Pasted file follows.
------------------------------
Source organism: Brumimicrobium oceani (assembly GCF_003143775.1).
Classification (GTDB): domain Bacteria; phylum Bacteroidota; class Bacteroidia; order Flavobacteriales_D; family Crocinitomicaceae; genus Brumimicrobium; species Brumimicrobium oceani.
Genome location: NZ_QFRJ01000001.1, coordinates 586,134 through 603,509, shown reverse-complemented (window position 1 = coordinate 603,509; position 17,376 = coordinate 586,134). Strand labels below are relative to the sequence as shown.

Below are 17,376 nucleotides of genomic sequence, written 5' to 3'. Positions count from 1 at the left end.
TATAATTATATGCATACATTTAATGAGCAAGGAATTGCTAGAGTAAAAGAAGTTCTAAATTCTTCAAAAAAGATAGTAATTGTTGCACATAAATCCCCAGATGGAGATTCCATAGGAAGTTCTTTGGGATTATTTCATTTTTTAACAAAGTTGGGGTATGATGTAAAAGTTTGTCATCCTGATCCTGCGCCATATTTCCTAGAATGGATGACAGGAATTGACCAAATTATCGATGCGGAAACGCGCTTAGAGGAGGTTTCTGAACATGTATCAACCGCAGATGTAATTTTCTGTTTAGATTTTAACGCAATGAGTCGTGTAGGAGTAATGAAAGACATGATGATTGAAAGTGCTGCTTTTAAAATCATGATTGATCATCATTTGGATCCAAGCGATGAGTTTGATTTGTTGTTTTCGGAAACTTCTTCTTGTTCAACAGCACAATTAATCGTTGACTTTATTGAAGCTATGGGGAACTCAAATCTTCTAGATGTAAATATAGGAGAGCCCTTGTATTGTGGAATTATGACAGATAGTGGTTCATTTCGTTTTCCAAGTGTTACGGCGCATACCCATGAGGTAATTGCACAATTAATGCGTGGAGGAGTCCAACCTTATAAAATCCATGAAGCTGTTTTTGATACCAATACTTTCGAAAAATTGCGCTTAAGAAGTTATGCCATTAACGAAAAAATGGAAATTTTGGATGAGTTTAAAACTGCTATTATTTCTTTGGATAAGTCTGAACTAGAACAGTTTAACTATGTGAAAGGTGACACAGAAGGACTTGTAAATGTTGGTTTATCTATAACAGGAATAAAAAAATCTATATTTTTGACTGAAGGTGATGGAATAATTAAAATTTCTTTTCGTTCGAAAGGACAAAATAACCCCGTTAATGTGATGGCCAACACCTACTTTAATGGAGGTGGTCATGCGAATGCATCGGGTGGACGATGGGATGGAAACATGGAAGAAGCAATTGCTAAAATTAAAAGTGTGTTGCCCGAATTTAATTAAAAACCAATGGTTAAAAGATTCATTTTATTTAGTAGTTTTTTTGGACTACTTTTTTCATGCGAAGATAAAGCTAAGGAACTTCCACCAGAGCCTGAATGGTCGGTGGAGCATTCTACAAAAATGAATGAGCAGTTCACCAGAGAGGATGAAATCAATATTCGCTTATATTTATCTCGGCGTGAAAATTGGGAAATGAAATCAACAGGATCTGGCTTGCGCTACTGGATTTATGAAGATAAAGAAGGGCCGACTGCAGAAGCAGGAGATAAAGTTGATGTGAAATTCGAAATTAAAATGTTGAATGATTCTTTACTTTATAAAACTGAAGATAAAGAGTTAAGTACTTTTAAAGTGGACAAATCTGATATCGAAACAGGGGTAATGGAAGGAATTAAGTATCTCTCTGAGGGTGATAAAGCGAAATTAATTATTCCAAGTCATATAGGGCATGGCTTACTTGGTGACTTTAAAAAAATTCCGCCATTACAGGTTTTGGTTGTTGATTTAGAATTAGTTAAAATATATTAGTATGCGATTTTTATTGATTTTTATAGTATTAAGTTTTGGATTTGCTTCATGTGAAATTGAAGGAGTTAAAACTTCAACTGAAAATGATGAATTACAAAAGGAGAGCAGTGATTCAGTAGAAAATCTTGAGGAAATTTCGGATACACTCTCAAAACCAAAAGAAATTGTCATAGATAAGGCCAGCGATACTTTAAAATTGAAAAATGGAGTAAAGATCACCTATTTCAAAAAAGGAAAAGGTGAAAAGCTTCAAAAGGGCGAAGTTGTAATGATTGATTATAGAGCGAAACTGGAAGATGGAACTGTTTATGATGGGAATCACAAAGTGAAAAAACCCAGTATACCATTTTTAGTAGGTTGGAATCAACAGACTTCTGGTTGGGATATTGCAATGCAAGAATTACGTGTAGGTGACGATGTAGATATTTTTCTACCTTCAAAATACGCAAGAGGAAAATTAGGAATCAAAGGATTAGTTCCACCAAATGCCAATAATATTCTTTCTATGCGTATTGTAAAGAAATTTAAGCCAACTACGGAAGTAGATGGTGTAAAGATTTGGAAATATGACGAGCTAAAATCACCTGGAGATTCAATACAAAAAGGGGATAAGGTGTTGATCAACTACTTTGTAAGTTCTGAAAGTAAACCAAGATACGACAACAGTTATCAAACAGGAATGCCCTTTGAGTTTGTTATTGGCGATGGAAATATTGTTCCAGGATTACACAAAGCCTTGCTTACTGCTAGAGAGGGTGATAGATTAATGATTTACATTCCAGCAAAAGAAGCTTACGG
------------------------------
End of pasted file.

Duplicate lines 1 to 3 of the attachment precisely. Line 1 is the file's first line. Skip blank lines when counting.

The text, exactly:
Source organism: Brumimicrobium oceani (assembly GCF_003143775.1).
Classification (GTDB): domain Bacteria; phylum Bacteroidota; class Bacteroidia; order Flavobacteriales_D; family Crocinitomicaceae; genus Brumimicrobium; species Brumimicrobium oceani.
Genome location: NZ_QFRJ01000001.1, coordinates 586,134 through 603,509, shown reverse-complemented (window position 1 = coordinate 603,509; position 17,376 = coordinate 586,134). Strand labels below are relative to the sequence as shown.